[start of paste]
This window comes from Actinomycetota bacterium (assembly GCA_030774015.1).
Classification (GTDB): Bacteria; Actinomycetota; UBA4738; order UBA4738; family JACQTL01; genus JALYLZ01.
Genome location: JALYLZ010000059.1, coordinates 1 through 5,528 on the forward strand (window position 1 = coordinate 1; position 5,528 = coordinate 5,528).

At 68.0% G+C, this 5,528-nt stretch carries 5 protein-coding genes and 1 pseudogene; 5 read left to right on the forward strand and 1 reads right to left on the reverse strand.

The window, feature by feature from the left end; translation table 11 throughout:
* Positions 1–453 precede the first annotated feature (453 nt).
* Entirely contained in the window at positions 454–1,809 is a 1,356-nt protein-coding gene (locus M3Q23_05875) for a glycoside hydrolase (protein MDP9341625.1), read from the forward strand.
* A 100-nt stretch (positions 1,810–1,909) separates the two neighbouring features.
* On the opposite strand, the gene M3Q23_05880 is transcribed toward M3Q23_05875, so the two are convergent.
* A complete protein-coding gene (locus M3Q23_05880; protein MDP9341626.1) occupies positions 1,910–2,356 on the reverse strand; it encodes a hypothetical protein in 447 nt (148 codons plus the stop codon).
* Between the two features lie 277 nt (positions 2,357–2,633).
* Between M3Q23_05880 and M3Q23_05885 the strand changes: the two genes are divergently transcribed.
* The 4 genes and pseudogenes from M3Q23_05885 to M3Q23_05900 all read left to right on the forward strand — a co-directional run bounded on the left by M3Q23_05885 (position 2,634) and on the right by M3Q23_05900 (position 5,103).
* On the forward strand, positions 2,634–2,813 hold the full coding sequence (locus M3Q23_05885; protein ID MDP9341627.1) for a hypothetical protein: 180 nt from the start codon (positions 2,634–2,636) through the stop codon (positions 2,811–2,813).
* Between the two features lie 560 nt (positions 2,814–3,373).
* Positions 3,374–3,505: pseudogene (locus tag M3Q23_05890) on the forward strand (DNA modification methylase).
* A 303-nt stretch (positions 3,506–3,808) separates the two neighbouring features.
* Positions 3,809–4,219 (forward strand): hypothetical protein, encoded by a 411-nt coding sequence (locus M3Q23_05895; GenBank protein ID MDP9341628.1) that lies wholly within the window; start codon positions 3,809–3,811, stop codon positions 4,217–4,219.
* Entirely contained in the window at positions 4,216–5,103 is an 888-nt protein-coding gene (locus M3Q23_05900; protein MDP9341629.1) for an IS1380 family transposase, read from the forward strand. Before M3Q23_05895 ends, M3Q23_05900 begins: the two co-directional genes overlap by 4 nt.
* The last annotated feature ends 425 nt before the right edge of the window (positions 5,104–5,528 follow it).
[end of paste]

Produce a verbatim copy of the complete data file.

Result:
This window comes from Actinomycetota bacterium (assembly GCA_030774015.1).
Classification (GTDB): Bacteria; Actinomycetota; UBA4738; order UBA4738; family JACQTL01; genus JALYLZ01.
Genome location: JALYLZ010000059.1, coordinates 1 through 5,528 on the forward strand (window position 1 = coordinate 1; position 5,528 = coordinate 5,528).

At 68.0% G+C, this 5,528-nt stretch carries 5 protein-coding genes and 1 pseudogene; 5 read left to right on the forward strand and 1 reads right to left on the reverse strand.

The window, feature by feature from the left end; translation table 11 throughout:
* Positions 1–453 precede the first annotated feature (453 nt).
* Entirely contained in the window at positions 454–1,809 is a 1,356-nt protein-coding gene (locus M3Q23_05875) for a glycoside hydrolase (protein MDP9341625.1), read from the forward strand.
* A 100-nt stretch (positions 1,810–1,909) separates the two neighbouring features.
* On the opposite strand, the gene M3Q23_05880 is transcribed toward M3Q23_05875, so the two are convergent.
* A complete protein-coding gene (locus M3Q23_05880; protein MDP9341626.1) occupies positions 1,910–2,356 on the reverse strand; it encodes a hypothetical protein in 447 nt (148 codons plus the stop codon).
* Between the two features lie 277 nt (positions 2,357–2,633).
* Between M3Q23_05880 and M3Q23_05885 the strand changes: the two genes are divergently transcribed.
* The 4 genes and pseudogenes from M3Q23_05885 to M3Q23_05900 all read left to right on the forward strand — a co-directional run bounded on the left by M3Q23_05885 (position 2,634) and on the right by M3Q23_05900 (position 5,103).
* On the forward strand, positions 2,634–2,813 hold the full coding sequence (locus M3Q23_05885; protein ID MDP9341627.1) for a hypothetical protein: 180 nt from the start codon (positions 2,634–2,636) through the stop codon (positions 2,811–2,813).
* Between the two features lie 560 nt (positions 2,814–3,373).
* Positions 3,374–3,505: pseudogene (locus tag M3Q23_05890) on the forward strand (DNA modification methylase).
* A 303-nt stretch (positions 3,506–3,808) separates the two neighbouring features.
* Positions 3,809–4,219 (forward strand): hypothetical protein, encoded by a 411-nt coding sequence (locus M3Q23_05895; GenBank protein ID MDP9341628.1) that lies wholly within the window; start codon positions 3,809–3,811, stop codon positions 4,217–4,219.
* Entirely contained in the window at positions 4,216–5,103 is an 888-nt protein-coding gene (locus M3Q23_05900; protein MDP9341629.1) for an IS1380 family transposase, read from the forward strand. Before M3Q23_05895 ends, M3Q23_05900 begins: the two co-directional genes overlap by 4 nt.
* The last annotated feature ends 425 nt before the right edge of the window (positions 5,104–5,528 follow it).